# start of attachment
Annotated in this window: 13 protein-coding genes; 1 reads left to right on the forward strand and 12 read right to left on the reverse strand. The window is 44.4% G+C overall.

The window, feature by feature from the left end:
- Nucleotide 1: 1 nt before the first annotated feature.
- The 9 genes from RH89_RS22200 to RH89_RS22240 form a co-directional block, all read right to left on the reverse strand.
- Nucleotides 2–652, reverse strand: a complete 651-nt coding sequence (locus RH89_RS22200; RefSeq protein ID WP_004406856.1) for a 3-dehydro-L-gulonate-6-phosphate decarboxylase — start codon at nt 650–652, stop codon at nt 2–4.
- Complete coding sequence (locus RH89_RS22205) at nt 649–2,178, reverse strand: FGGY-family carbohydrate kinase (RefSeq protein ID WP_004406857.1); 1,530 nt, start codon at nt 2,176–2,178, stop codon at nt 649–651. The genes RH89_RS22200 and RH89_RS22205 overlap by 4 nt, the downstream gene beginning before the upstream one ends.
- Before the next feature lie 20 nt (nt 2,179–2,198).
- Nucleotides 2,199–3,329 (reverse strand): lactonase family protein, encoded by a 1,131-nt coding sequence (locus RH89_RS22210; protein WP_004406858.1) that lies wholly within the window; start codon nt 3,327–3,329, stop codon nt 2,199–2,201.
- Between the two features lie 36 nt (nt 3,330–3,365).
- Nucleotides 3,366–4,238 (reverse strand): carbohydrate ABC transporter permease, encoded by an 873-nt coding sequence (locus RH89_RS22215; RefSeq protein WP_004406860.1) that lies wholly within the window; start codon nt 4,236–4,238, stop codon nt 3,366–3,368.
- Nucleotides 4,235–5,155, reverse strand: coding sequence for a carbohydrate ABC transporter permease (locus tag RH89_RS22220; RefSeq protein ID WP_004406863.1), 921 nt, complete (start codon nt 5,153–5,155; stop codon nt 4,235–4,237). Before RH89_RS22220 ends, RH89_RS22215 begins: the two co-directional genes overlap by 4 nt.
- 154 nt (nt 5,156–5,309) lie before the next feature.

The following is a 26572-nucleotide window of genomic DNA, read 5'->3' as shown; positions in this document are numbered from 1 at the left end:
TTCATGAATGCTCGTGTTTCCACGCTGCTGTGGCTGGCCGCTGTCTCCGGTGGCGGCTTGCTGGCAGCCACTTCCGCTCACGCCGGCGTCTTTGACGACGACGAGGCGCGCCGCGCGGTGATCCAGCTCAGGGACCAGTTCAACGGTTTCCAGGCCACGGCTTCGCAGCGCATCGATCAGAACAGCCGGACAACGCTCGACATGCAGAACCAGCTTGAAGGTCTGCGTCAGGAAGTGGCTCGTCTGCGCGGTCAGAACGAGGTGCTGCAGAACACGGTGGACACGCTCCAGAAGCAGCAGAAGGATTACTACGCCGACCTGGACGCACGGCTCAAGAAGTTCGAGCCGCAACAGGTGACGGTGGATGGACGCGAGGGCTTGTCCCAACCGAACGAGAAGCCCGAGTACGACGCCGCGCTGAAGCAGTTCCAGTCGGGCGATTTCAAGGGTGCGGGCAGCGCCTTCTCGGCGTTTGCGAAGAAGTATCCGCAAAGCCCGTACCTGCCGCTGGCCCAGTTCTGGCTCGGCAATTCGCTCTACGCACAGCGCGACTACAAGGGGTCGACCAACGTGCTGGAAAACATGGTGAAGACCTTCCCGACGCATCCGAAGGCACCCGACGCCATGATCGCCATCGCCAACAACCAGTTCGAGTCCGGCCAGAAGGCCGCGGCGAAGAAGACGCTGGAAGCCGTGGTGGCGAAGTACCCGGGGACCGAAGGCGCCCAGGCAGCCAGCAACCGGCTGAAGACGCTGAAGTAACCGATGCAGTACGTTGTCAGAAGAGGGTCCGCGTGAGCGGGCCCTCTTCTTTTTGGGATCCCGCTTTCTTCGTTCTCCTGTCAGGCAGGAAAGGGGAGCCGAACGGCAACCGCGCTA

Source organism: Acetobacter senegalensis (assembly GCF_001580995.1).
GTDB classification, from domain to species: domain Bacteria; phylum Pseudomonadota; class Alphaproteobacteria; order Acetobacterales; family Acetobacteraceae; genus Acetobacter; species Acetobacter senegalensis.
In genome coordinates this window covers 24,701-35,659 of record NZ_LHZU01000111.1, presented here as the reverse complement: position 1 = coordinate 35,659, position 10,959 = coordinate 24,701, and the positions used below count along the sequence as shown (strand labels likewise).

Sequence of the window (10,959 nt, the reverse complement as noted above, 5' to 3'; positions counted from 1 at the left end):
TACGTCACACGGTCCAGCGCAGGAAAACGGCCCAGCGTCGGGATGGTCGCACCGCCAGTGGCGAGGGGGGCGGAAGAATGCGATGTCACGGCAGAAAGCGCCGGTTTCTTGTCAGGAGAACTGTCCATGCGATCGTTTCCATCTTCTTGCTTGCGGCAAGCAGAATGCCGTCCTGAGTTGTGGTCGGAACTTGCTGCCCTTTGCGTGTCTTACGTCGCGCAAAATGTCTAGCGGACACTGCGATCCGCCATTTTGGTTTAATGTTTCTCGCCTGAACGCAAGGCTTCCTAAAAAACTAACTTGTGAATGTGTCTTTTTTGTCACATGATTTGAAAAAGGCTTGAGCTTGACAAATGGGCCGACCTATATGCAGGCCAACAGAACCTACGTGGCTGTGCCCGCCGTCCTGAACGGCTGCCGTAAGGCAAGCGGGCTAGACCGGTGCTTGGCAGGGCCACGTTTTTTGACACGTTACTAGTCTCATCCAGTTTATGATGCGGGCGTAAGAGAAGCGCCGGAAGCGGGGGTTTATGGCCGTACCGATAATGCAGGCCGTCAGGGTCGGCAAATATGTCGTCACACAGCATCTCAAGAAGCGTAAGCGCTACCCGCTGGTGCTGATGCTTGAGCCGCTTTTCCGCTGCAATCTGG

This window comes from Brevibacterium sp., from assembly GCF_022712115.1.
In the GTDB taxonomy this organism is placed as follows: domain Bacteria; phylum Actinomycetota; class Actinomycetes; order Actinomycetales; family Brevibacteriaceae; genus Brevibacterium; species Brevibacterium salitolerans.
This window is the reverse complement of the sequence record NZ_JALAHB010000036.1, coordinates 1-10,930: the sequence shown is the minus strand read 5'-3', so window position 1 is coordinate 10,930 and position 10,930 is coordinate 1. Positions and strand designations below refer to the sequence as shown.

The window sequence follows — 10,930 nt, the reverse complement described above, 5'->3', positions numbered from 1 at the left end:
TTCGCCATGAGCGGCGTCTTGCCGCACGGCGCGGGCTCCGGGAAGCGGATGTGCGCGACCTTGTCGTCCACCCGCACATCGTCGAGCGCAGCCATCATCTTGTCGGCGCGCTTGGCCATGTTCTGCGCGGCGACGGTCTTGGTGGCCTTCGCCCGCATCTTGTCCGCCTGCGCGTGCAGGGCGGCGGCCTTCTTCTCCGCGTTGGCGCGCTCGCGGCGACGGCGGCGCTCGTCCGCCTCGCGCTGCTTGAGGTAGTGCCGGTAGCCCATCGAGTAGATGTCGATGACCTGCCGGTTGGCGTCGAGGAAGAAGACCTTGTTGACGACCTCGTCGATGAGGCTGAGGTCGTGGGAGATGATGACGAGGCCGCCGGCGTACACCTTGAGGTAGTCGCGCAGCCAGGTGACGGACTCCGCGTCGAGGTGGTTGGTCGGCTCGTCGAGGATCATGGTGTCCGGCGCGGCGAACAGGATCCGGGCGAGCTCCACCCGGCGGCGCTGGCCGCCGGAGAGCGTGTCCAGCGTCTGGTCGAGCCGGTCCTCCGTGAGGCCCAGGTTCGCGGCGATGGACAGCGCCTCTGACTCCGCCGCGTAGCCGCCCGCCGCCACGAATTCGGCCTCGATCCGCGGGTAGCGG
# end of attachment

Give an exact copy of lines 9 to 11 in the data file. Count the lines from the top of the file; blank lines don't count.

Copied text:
- Between the two features lie 36 nt (nt 3,330–3,365).
- Nucleotides 3,366–4,238 (reverse strand): carbohydrate ABC transporter permease, encoded by an 873-nt coding sequence (locus RH89_RS22215; RefSeq protein WP_004406860.1) that lies wholly within the window; start codon nt 4,236–4,238, stop codon nt 3,366–3,368.
- Nucleotides 4,235–5,155, reverse strand: coding sequence for a carbohydrate ABC transporter permease (locus tag RH89_RS22220; RefSeq protein ID WP_004406863.1), 921 nt, complete (start codon nt 5,153–5,155; stop codon nt 4,235–4,237). Before RH89_RS22220 ends, RH89_RS22215 begins: the two co-directional genes overlap by 4 nt.